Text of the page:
The Myth Of The Manufacturing Summer Slowdown

Every year, thousands of manufacturers around the country shut down their plants and facilities for a few weeks in the summer. They do so for a variety of reasons — to allow for vacation time, to take care of deferred maintenance, or to retool for the second half of the year.

While these activities are certainly important, too many manufacturing companies let the summer slowdown distract them from one of the most important activities of all — generating new business.

Manufacturing Summer Slow DownYou May Shut Down In The Summer, But Your Buyers Don't

Manufacturers have long believed that buyers also ramp down during the summer. Though that was certainly true in the past, in today's digital-driven, ultra-competitive global supply chain, procurement teams can't afford to take any time off. There is no offseason; they source 24/7, every day of the year. In fact, our data shows that summer may now be one of the best times of year to connect with in-market buyers.

We took a look at buying activity on the Thomas Network at since 2013 and found that activity not only held steady during the summer months, but that it actually increased relative to activity for the rest of the year.

In 2013, the volume of buying activity during the summer (which we defined as July and August) was 2.72% above the average for the rest of the year; in 2014, it was .22% above the annual average; in 2015, it was .30% above the annual average; in 2016, it was 4.62% higher than the annual average; and in 2017, it was 2.81% higher than the annual average. 

Volume Of Buying Activity On In July & August vs Annual Average (2)

While many (but not all) manufacturing websites do experience a decline in traffic over the summer, sourcing on actually remains plentiful. This indicates that buying activity doesn’t slow down for the summer at all — it just shifts to the platform.

This is good news for manufacturers, as buyers visiting do so when they are actively sourcing new products and suppliers. They are typically in the late stages of the buying cycle — ready to shortlist and, ultimately, make a purchase. This makes them extremely valuable, sales-ready prospects for manufacturers.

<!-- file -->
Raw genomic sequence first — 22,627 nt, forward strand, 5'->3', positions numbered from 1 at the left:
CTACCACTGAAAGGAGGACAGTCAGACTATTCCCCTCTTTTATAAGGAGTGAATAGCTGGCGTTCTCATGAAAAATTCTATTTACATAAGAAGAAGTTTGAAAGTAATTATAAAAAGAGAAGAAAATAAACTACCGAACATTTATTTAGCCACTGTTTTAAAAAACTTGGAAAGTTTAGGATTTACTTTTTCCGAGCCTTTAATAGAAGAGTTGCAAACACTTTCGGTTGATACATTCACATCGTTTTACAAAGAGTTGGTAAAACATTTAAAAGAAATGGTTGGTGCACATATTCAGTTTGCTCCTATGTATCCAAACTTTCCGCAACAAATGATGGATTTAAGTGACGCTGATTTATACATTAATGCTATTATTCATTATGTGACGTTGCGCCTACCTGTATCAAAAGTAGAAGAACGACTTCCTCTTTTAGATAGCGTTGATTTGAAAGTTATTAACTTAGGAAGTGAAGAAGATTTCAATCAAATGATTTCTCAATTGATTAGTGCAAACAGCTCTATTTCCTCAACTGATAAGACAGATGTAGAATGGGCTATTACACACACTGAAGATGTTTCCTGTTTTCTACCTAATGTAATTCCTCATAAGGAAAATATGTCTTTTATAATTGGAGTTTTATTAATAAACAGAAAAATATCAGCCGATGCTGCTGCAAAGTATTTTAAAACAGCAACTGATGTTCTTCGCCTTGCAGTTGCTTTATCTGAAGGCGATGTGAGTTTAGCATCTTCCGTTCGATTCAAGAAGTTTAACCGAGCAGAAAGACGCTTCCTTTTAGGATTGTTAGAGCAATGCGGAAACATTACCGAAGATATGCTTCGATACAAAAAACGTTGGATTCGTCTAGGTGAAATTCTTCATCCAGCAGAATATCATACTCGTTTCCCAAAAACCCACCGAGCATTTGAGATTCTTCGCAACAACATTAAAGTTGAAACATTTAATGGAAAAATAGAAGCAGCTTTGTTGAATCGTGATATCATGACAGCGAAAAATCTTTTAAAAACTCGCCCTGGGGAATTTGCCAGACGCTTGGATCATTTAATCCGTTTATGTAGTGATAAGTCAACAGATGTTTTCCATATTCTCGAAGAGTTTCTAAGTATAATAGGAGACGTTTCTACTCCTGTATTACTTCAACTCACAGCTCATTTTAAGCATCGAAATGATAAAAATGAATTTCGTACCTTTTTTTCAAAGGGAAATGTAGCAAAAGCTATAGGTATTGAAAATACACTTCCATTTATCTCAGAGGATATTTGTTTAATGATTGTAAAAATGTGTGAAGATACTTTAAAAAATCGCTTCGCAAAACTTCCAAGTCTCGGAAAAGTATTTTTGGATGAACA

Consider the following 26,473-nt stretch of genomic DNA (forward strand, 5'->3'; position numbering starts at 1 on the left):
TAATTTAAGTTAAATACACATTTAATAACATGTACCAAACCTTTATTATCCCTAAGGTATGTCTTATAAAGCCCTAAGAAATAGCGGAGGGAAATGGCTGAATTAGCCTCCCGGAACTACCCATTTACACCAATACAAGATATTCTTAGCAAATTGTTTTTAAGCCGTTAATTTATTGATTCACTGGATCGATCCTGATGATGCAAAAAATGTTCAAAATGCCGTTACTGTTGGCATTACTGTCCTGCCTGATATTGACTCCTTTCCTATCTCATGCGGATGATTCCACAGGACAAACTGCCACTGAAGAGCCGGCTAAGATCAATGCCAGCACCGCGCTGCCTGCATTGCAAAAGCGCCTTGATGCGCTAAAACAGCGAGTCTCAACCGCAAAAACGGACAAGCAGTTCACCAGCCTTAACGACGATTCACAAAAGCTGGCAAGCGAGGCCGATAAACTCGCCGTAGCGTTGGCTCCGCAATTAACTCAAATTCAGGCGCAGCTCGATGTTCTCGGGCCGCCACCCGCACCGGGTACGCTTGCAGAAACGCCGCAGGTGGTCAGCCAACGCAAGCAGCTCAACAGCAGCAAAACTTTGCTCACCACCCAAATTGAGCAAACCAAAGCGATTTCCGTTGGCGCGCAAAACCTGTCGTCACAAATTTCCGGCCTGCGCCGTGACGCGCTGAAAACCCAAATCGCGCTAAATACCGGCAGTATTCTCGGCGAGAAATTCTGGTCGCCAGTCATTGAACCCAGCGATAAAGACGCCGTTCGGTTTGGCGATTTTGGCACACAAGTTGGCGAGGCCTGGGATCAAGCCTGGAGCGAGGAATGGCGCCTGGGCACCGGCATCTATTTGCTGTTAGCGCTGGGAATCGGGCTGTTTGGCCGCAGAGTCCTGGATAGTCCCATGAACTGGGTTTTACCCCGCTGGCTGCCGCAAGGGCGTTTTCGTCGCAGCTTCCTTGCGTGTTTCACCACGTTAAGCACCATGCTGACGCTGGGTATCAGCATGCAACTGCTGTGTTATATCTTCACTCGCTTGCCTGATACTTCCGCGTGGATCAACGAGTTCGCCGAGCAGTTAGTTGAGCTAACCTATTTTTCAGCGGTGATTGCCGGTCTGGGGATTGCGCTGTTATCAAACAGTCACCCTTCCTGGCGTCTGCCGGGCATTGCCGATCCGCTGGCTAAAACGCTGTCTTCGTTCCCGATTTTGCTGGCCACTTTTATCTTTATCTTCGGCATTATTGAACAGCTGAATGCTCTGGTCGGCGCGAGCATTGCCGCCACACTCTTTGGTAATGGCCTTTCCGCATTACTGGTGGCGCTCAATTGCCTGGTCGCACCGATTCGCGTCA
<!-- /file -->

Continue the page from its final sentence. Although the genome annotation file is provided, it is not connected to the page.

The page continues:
The Industrial Buying Process

What Does This Mean For Manufacturers?

Though the summer may be an opportune time to shut down your operations, it can be a disastrous time to shut down your marketing strategy. The prospects you want to do business with remain active and engaged in sourcing new products and suppliers. If you want to connect with them, you need to remain an active and engaged industrial marketer.

Here are some things to keep in mind:

  • The competition is limited: Many manufacturers make the mistake of scaling back their marketing activity during the summer. This means there is less competition for the attention of your buyers. Take advantage — launch a new ebook and promote it via email marketing to a less-crowded inbox; increase your retargeting budget to stay top of mind this time of year; and consider filling your pipeline with qualified leads now before your competitors start contacting them in the fall.
  • Don’t take your foot off the gas: If you have campaigns running — and working — the summer is not the time to put on the brakes.
  • Be where your prospects are: This one is obvious — buyers continue to source on during the summer. Make sure they can find you by listing your business on the platform.

While you and your employees certainly deserve a break, industrial buyers do not take a break from sourcing during the summer months. By staying focused on your marketing and advertising efforts at this time of year, you can give your company a competitive advantage and connect with more new customers.

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